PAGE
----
Over the past three months, thousands of fans voted in our "Team For the Ages" contest to construct the best imaginable 50-man roster from the NFL’s modern era, which began in 1967. The votes have been counted, and we’re unveiling one player each weekday between now and the kickoff of the 2018 NFL season.
Steelers DT Joe Greene
The foundation and most distinguishable member of the “Steel Curtain” defense that spearheaded four Super Bowl titles in a six-year period in the 70s, “Mean” Joe Greene is as iconic as any Steeler.
They said it
“Joe could best be classified as a winner. He was a guy who had great physical abilities, the ability to come off the ball fast, the ability to play low, the ability to play every play to the end. But Joe is one of those guys, one of the great football players who had his antenna out and was really sensitive to the people around him and as a result, I think we played together as a football team.”
— Chuck Noll, presenting Greene into the Hall of Fame in 1987
After arriving in 1969 as the fourth overall pick and Defensive Rookie of the Year who endured a 1-13, last-place finish, Greene’s Steelers improved to 5-9 (third place) in ’70, 6-8 (second) in ’71 and 11-3 in ’72, when they were division and conference champions, and Greene won his first of two Defensive Player of the Year awards. Pittsburgh didn’t finish below .500 in any of Greene’s final nine seasons.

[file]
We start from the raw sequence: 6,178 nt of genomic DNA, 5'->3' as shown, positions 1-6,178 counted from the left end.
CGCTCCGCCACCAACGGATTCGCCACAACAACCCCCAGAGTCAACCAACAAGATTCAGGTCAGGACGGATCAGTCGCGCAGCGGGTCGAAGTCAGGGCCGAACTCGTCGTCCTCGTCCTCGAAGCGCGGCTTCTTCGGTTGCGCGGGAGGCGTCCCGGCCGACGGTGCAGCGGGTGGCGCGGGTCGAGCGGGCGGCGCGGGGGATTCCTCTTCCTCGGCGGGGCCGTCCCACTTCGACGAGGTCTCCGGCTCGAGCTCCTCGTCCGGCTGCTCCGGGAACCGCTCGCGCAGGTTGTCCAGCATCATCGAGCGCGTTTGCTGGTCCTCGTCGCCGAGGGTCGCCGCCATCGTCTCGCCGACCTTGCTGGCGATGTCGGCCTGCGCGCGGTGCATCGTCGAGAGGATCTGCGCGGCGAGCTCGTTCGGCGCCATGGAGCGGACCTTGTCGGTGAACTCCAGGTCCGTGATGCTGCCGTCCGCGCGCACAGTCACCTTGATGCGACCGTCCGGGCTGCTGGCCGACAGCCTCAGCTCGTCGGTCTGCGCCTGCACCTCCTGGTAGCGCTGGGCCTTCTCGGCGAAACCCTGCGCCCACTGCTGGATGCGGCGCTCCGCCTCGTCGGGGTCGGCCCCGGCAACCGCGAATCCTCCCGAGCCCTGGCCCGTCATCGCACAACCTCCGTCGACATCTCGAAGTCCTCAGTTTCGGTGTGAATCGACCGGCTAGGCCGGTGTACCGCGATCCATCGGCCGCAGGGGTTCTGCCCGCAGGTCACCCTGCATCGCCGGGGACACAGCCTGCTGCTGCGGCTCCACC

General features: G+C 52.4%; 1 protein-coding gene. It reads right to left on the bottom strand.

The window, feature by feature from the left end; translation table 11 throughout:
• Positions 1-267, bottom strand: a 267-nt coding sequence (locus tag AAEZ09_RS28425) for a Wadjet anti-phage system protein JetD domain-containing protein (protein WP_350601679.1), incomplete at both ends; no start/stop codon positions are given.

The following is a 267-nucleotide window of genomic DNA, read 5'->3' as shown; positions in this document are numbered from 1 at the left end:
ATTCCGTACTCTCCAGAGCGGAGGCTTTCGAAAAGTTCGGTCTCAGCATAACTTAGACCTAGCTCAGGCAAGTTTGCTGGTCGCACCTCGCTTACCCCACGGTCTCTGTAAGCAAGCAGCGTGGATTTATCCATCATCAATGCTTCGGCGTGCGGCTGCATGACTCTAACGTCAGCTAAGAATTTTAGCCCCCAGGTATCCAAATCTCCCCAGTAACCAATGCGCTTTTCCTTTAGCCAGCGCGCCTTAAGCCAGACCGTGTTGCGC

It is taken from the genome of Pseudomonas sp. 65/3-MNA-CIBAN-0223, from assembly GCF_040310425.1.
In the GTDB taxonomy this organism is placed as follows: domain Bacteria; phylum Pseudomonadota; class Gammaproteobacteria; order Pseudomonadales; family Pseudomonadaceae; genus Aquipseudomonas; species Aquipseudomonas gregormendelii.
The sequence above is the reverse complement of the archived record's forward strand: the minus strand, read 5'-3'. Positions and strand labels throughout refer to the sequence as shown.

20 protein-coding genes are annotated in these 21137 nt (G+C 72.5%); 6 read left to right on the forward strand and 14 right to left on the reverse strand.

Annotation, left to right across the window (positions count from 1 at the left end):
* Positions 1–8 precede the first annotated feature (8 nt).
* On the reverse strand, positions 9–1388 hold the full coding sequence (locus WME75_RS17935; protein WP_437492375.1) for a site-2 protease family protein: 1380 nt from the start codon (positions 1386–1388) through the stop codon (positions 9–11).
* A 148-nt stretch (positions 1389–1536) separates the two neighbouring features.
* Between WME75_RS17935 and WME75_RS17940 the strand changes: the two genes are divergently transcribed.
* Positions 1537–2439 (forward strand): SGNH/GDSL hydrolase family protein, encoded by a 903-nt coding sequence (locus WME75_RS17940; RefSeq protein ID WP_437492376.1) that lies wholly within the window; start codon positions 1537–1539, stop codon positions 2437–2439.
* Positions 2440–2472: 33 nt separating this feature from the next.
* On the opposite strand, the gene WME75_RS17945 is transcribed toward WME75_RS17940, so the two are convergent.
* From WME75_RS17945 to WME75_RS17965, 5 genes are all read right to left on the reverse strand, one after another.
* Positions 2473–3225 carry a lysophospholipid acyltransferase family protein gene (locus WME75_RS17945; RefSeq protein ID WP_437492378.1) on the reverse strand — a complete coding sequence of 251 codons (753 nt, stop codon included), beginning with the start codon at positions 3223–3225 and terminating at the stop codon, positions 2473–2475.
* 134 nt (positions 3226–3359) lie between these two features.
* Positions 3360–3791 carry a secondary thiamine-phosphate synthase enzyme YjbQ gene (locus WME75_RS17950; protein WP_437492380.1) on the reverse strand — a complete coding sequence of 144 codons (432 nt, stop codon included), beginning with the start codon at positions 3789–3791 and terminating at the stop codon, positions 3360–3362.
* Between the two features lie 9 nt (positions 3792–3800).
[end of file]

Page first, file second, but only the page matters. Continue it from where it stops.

Did you know?
Greene’s real name is Charles Edward, and his nickname derives from his college, North Texas (formerly North Texas State), whose nickname is the Mean Green.
In the 1974 AFC Title game, a 24-13 Steelers’ victory over the Oakland Raiders, Greene said his defense was “in the zone,” singularly “sacred ground” during his 13-year career. The menacing Greene’s individual stat line reads only one sack. His battle, though, with Hall of Fame C Jim Otto, and the havoc Pittsburgh wreaked on Ken Stabler (three interceptions) and Oakland’s run game (29 yards on 21 carries, 1.4 YPC) en route to Pittsburgh’s first Super Bowl, epitomized the dominance of the “Steel Curtain” defense, and Greene was at its forefront.
Previous "Team for the Ages" player unveils